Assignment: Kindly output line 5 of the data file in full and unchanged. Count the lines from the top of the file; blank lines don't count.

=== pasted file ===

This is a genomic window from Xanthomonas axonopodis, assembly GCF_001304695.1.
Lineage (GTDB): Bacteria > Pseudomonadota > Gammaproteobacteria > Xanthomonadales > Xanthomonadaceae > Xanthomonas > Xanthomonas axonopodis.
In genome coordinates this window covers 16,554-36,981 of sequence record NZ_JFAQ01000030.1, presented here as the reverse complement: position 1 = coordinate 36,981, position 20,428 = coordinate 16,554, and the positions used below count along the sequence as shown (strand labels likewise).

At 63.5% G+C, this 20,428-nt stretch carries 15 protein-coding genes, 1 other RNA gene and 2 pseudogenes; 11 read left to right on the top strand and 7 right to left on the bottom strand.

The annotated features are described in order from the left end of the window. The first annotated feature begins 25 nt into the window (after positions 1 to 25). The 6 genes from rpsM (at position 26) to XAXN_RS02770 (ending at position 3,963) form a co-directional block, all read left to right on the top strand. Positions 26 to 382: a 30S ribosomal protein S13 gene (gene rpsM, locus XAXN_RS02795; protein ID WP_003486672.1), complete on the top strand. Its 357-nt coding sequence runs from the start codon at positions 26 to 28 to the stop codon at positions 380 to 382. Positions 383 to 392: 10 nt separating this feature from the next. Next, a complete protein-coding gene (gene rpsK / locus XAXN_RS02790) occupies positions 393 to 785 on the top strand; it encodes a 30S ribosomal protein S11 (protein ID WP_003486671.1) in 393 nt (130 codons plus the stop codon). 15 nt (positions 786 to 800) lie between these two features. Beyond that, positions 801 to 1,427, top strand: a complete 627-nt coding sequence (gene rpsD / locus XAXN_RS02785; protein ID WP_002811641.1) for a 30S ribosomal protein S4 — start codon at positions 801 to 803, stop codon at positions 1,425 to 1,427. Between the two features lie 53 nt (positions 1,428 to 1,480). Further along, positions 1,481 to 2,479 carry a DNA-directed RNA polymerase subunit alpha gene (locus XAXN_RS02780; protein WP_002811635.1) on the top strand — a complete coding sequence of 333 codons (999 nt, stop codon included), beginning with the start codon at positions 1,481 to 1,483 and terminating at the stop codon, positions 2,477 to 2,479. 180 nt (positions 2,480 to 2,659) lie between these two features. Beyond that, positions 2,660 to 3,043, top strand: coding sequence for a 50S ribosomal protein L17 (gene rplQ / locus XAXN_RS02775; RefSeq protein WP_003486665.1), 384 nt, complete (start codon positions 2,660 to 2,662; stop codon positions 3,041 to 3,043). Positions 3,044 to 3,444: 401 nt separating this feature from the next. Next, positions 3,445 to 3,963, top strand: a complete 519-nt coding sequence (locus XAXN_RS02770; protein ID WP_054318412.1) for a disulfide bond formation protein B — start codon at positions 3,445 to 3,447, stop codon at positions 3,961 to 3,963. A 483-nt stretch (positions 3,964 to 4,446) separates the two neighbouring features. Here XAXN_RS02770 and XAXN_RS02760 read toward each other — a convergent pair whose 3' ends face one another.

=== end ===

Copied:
The annotated features are described in order from the left end of the window. The first annotated feature begins 25 nt into the window (after positions 1 to 25). The 6 genes from rpsM (at position 26) to XAXN_RS02770 (ending at position 3,963) form a co-directional block, all read left to right on the top strand. Positions 26 to 382: a 30S ribosomal protein S13 gene (gene rpsM, locus XAXN_RS02795; protein ID WP_003486672.1), complete on the top strand. Its 357-nt coding sequence runs from the start codon at positions 26 to 28 to the stop codon at positions 380 to 382. Positions 383 to 392: 10 nt separating this feature from the next. Next, a complete protein-coding gene (gene rpsK / locus XAXN_RS02790) occupies positions 393 to 785 on the top strand; it encodes a 30S ribosomal protein S11 (protein ID WP_003486671.1) in 393 nt (130 codons plus the stop codon). 15 nt (positions 786 to 800) lie between these two features. Beyond that, positions 801 to 1,427, top strand: a complete 627-nt coding sequence (gene rpsD / locus XAXN_RS02785; protein ID WP_002811641.1) for a 30S ribosomal protein S4 — start codon at positions 801 to 803, stop codon at positions 1,425 to 1,427. Between the two features lie 53 nt (positions 1,428 to 1,480). Further along, positions 1,481 to 2,479 carry a DNA-directed RNA polymerase subunit alpha gene (locus XAXN_RS02780; protein WP_002811635.1) on the top strand — a complete coding sequence of 333 codons (999 nt, stop codon included), beginning with the start codon at positions 1,481 to 1,483 and terminating at the stop codon, positions 2,477 to 2,479. 180 nt (positions 2,480 to 2,659) lie between these two features. Beyond that, positions 2,660 to 3,043, top strand: coding sequence for a 50S ribosomal protein L17 (gene rplQ / locus XAXN_RS02775; RefSeq protein WP_003486665.1), 384 nt, complete (start codon positions 2,660 to 2,662; stop codon positions 3,041 to 3,043). Positions 3,044 to 3,444: 401 nt separating this feature from the next. Next, positions 3,445 to 3,963, top strand: a complete 519-nt coding sequence (locus XAXN_RS02770; protein ID WP_054318412.1) for a disulfide bond formation protein B — start codon at positions 3,445 to 3,447, stop codon at positions 3,961 to 3,963. A 483-nt stretch (positions 3,964 to 4,446) separates the two neighbouring features. Here XAXN_RS02770 and XAXN_RS02760 read toward each other — a convergent pair whose 3' ends face one another.